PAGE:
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Company Culture describes the overall atmosphere of a culture. And whilst this might not seem important, it’s time to take company culture into account, especially if you’re trying to recruit millennials.

Company culture references the specific ‘vibe’ each company has grown in to. This can be a combination of an atmosphere, a work ethic, a social calendar, and (frankly) how much your employees like hanging out after work (and what they do within that time). It’s been a long standing myth that company culture means ping pong tables and dogs in the office, but the culture can be as simple as going to a trivia night once a week, or having employees that like each other so much they hang around after work for a drink or two.

But before you adopt company culture it’s time you ditched some of the myths surrounding it. Better performance within your company doesn’t mean an improved company culture. And older companies don’t have a monopoly on culture, compared to newer companies.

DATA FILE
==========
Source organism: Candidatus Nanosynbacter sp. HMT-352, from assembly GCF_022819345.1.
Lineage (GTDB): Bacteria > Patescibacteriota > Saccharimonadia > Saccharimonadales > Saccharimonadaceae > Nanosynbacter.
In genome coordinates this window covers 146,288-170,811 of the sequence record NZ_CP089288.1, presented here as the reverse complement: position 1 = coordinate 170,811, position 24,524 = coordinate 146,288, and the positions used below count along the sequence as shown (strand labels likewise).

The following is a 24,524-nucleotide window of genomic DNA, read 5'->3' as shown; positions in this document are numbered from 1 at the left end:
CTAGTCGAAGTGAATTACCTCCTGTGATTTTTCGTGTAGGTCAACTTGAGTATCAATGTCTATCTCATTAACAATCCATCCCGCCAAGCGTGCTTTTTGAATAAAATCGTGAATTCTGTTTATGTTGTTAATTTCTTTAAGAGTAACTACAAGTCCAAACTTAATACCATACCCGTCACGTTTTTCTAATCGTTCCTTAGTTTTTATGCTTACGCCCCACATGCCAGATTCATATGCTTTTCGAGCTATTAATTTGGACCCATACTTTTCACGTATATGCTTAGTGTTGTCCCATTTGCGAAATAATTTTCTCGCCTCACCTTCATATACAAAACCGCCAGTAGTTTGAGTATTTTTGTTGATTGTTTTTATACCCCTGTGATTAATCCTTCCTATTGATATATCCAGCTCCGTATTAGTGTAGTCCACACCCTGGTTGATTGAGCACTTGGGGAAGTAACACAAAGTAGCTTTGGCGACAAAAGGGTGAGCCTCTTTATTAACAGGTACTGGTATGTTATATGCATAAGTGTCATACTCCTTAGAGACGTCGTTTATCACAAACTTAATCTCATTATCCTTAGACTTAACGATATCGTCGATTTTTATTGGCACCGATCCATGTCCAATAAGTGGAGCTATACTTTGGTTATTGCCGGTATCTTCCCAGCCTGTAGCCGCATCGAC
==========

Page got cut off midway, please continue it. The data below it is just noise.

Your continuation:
Your company culture needs to come from above with your CEOs and Managers devoting as much energy to employees as they do to profits, and with company culture buy in starting from your new employees very first day.

When analyzing company information from Glassdoor and MIT, Venngage analyzed 500 top rated and influential companies to truly prove once and for all what was the maker of good company culture, and what didn’t stand up to the ‘company culture’ test. Venngage put 8 popular ‘company culture’ myths to the test, looked at the data, and proved that what we think we know about ‘company culture’ is often just make believe, and that in fact any culture can change and improve its culture if it is committed.

So, looking at these 8 myths, it’s time to re-evaluate what company culture means to your organization.